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Christopher Ingalls


Ph. D. in Kinesiology, Texas A&M University, 1994
Master of Science in Kinesiology, Texas A&M University, 1990
Bachelor of Science in Health and Sport Science, Wake Forest University,1988


Skeletal and cardiac muscle physiology and biochemistry:
1) Molecular mechanisms of strength loss and recovery associated with exercise-induced skeletal muscle injury, and
2) Molecular mechanisms of peri-infarct strength loss and cardiac remodeling after myocardial infarction.


Christopher Ingalls has been studying skeletal muscle physiology since 1988. The focus of his research for the last 20 years has been to understand the causes of strength loss and recovery associated with exercise-induced skeletal muscle injury.

To date, his 35 peer-reviewed research papers have been cited over 1,400 times in journal articles and textbooks. For the last 10 years, his research on skeletal muscle physiology and injury in models of human muscle disease has been funded by the National Institutes of Health.

Recently, Ingalls research has expanded to identify causes of cardiac muscle weakness associated with remodeling after myocardial infarction.


Corona, B.T. and C.P. Ingalls. (2013). “Immediate force loss after eccentric contractions is increased with L-NAME administration, a nitric oxide synthase inhibitor”. Muscle & Nerve 47(2):271-273.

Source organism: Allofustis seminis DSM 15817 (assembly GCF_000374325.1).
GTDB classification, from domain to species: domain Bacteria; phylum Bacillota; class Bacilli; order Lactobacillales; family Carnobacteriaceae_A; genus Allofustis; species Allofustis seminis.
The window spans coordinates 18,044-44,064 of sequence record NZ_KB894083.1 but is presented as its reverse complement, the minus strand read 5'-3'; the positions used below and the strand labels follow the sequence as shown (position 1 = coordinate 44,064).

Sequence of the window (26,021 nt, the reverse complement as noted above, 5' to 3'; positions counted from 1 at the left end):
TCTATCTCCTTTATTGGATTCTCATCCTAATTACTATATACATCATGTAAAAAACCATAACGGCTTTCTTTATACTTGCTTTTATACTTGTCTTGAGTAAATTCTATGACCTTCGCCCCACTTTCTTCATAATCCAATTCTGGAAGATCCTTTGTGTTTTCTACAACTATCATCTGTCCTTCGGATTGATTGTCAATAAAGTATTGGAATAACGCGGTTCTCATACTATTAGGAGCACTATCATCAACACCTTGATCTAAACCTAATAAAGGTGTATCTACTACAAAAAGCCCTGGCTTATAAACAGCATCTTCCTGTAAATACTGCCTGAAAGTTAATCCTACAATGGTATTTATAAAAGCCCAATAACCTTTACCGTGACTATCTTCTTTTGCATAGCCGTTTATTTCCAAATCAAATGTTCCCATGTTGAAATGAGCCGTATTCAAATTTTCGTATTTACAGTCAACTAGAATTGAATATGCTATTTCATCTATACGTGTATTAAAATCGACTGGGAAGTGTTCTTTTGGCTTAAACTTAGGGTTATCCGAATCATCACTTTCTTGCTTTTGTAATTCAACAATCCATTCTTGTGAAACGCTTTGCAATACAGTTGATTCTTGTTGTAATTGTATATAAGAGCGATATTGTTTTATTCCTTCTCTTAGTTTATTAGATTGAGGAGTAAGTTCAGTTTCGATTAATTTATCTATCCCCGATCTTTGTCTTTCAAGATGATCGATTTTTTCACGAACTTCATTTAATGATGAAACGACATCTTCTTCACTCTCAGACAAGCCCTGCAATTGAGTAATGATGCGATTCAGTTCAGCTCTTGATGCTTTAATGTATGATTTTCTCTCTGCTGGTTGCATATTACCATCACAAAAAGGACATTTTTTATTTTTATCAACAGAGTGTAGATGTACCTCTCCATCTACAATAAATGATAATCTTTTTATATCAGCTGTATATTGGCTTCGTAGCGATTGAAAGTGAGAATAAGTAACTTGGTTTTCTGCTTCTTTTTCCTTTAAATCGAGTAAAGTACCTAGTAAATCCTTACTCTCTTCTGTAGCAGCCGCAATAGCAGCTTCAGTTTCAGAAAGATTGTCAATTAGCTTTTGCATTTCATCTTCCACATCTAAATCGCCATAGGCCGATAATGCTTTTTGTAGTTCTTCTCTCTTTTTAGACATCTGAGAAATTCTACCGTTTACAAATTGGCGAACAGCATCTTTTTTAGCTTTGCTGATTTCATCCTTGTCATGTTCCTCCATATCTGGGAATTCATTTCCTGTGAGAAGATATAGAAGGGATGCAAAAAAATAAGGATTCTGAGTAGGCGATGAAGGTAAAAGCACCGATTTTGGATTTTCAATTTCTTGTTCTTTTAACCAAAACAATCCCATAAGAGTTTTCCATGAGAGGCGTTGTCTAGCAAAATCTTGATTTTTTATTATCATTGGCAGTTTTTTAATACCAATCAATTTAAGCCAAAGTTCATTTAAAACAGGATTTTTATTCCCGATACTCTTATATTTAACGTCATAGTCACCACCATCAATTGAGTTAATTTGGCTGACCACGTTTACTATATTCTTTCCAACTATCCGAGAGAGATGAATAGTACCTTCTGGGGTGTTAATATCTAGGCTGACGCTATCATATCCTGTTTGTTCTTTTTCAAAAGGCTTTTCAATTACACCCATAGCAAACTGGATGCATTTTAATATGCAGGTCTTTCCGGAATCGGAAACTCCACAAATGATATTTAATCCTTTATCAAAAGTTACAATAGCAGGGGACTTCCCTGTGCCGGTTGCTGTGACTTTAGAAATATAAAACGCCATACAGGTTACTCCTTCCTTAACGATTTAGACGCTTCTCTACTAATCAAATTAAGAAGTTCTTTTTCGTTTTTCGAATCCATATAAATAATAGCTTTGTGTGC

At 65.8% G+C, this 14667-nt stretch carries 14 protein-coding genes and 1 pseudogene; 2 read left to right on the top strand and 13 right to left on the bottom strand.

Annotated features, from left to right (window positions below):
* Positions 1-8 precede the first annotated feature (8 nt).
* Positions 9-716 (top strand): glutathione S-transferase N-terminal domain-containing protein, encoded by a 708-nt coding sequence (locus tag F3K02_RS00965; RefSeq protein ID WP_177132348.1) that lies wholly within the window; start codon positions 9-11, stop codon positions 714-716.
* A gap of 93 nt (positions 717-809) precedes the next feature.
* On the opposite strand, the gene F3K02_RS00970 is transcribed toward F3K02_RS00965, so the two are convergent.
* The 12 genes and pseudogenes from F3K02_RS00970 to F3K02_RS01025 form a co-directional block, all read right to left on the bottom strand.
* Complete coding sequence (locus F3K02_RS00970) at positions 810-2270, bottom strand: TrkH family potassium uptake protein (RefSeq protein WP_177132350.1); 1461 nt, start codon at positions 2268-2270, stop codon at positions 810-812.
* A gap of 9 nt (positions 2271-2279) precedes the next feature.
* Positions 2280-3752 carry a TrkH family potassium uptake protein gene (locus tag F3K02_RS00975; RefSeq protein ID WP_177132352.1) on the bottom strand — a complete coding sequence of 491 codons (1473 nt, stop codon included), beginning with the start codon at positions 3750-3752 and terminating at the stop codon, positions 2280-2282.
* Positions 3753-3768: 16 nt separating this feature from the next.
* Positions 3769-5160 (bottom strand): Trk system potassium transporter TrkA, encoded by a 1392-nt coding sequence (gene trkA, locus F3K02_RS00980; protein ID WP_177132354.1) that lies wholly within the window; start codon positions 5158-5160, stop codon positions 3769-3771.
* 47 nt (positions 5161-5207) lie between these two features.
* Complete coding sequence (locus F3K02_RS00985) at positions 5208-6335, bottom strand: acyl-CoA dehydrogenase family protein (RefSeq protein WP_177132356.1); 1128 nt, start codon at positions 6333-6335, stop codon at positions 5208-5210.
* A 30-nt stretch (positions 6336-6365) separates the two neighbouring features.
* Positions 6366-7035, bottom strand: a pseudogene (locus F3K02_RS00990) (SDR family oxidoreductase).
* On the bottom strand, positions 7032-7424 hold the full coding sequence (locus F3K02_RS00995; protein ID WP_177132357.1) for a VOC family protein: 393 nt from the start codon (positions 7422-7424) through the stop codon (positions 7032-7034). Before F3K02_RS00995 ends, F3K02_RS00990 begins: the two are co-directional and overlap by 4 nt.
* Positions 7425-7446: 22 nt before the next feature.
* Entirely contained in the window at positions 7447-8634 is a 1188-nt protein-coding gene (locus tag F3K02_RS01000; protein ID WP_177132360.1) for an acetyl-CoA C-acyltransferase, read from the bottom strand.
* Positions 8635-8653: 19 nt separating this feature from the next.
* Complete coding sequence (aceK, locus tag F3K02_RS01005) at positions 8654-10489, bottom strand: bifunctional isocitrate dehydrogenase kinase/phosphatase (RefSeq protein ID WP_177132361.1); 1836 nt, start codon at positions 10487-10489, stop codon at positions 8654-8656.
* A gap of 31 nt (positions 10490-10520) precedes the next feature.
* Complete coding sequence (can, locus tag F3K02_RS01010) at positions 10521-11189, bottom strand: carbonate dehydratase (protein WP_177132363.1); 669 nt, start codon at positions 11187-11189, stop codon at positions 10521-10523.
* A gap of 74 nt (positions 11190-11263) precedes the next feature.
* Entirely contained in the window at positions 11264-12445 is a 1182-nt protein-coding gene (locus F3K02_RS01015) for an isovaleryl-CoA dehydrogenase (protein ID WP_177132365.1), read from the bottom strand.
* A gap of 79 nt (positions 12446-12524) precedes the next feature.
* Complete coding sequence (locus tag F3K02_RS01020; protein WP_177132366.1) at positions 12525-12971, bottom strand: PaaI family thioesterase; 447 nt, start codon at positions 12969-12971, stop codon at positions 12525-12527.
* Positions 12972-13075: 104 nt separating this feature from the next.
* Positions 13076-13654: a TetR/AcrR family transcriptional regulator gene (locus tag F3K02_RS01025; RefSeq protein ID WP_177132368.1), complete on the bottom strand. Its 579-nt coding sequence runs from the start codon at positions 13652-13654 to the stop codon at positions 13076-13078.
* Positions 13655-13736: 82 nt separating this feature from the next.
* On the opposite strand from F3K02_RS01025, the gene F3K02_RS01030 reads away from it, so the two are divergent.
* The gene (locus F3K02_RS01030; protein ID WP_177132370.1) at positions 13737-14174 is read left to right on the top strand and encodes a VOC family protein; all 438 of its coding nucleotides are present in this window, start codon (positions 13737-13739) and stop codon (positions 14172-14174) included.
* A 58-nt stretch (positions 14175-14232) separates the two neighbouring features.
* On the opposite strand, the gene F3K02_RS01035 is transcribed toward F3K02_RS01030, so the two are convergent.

Rouviere C., B.T. Corona, and C.P. Ingalls. (2012). “Oxidative Capacity and Fatigability in Run Trained Malignant Hyperthermia Susceptible Mice.” Muscle & Nerve 45(4): 586-596.
Corona, B.T, S.L. Hamilton, and C.P. Ingalls. (2010). “The effect of prior exercise on thermal sensitivity of malignant hyperthermia susceptible muscle.” Muscle & Nerve 42(2): 270-272.
Corona, B.T., E.M. Balog, J.A. Doyle, J.C. Rupp, R.C. Luke, and C.P. Ingalls. (2010). “Junctophilin damage contributes to early strength deficits and EC coupling failure after eccentric contractions.” Am. J . Physiol. Cell Physiol. 298: C365-376.
Corona, B, C. Rouviere, S.L. Hamilton, and C.P. Ingalls. (2008). “FKBP12 deficiency reduces strength deficits after eccentric contraction-induced injury.” J. Appl. Physiol. 105: 527-537.